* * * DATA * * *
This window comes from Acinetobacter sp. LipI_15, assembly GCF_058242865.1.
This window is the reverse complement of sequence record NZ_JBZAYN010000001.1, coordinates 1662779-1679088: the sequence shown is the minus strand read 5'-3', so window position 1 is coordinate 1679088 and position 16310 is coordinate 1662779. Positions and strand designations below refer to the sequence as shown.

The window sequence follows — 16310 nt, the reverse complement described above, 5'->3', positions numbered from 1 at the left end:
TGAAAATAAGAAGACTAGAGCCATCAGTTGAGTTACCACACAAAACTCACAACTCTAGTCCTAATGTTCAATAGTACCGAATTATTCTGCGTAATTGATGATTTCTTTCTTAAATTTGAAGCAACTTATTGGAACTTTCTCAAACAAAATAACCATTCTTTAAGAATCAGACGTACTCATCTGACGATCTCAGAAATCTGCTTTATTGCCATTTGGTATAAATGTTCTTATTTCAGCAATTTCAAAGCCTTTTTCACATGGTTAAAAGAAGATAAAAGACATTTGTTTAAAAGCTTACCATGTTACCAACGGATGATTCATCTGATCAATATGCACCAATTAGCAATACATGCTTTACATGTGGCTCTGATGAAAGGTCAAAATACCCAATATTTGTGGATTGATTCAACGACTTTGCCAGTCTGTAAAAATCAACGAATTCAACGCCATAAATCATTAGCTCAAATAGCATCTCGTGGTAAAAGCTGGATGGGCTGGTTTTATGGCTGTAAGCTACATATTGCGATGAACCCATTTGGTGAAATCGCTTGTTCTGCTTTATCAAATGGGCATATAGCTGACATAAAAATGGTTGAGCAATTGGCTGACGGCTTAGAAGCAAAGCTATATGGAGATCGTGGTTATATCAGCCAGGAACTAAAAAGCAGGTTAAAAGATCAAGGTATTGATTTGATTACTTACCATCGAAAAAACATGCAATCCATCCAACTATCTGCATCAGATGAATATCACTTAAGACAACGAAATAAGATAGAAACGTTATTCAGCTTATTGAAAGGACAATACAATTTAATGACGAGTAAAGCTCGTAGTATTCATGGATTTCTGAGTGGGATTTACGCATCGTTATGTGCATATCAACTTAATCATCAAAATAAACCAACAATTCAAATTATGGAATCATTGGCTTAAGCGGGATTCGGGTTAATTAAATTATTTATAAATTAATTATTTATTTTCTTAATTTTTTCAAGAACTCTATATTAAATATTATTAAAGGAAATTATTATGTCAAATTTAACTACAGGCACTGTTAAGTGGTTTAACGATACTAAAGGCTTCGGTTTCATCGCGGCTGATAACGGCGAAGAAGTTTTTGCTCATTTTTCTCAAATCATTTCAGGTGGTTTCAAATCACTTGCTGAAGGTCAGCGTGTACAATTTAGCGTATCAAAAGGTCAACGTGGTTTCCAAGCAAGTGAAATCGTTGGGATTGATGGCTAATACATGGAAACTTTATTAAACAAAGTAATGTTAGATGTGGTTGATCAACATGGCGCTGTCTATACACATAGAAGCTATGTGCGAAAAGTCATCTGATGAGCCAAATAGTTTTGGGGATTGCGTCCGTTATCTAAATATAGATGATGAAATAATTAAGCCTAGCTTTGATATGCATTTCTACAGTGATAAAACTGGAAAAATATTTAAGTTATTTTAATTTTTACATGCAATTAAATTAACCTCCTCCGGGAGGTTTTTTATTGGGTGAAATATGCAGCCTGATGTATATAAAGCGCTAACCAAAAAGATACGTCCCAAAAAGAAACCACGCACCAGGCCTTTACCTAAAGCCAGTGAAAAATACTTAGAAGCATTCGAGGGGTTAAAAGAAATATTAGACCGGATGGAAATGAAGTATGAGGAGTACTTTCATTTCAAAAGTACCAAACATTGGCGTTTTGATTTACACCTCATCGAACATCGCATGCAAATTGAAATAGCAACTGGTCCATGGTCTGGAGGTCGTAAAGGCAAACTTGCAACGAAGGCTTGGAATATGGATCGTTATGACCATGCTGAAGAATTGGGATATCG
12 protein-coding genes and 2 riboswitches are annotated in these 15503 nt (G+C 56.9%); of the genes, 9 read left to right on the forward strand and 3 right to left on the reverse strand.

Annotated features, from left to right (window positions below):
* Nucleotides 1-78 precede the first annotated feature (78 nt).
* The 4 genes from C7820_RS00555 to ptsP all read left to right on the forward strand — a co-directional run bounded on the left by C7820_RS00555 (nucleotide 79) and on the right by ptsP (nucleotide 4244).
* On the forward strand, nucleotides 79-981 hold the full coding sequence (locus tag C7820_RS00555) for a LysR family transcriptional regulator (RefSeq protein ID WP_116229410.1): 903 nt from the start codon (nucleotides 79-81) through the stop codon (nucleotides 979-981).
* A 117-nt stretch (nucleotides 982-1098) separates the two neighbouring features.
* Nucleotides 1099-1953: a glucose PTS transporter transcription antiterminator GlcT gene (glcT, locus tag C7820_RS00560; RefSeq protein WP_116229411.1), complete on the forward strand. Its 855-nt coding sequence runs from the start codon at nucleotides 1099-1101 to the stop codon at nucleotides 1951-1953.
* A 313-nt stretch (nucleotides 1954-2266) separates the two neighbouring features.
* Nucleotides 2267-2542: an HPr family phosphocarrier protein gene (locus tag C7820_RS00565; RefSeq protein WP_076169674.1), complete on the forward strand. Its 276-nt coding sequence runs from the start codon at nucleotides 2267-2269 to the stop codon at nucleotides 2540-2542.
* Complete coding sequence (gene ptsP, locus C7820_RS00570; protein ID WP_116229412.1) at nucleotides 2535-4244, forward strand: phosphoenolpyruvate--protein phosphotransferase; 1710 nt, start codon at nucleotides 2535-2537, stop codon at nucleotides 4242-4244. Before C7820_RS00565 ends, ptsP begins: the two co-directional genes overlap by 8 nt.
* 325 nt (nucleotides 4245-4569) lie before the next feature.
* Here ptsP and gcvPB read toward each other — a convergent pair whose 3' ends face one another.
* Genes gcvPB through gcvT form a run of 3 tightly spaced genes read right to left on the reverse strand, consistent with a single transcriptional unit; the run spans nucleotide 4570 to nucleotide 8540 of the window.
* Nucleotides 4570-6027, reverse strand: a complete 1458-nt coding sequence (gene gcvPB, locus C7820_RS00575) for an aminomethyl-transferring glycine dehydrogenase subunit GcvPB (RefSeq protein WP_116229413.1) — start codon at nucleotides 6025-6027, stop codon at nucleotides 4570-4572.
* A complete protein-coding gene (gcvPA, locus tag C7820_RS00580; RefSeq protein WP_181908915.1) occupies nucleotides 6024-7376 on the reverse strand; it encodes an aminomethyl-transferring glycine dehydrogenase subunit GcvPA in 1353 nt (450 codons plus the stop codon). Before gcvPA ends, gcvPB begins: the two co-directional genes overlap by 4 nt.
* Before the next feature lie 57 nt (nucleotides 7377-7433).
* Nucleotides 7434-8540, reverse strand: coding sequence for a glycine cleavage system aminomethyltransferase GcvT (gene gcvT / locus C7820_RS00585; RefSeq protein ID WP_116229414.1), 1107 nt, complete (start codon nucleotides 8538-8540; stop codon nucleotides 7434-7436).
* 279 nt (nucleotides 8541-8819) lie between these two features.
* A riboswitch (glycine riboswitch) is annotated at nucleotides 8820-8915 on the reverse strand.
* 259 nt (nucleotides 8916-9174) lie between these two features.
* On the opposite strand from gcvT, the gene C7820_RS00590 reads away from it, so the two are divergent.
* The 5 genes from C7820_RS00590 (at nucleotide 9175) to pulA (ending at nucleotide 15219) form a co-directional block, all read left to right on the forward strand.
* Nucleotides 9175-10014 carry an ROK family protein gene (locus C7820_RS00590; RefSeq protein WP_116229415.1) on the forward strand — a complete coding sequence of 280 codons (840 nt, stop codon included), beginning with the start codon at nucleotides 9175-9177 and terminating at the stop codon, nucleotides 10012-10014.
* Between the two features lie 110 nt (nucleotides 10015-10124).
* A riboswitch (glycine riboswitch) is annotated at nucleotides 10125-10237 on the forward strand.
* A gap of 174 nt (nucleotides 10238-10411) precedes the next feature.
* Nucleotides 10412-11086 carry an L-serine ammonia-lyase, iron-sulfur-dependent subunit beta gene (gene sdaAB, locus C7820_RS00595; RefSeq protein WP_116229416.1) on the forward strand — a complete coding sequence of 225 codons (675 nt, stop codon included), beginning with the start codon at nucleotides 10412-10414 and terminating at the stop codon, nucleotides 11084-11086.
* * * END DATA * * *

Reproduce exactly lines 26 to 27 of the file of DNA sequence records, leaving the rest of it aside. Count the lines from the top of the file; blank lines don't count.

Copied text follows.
* The 5 genes from C7820_RS00590 (at nucleotide 9175) to pulA (ending at nucleotide 15219) form a co-directional block, all read left to right on the forward strand.
* Nucleotides 9175-10014 carry an ROK family protein gene (locus C7820_RS00590; RefSeq protein WP_116229415.1) on the forward strand — a complete coding sequence of 280 codons (840 nt, stop codon included), beginning with the start codon at nucleotides 9175-9177 and terminating at the stop codon, nucleotides 10012-10014.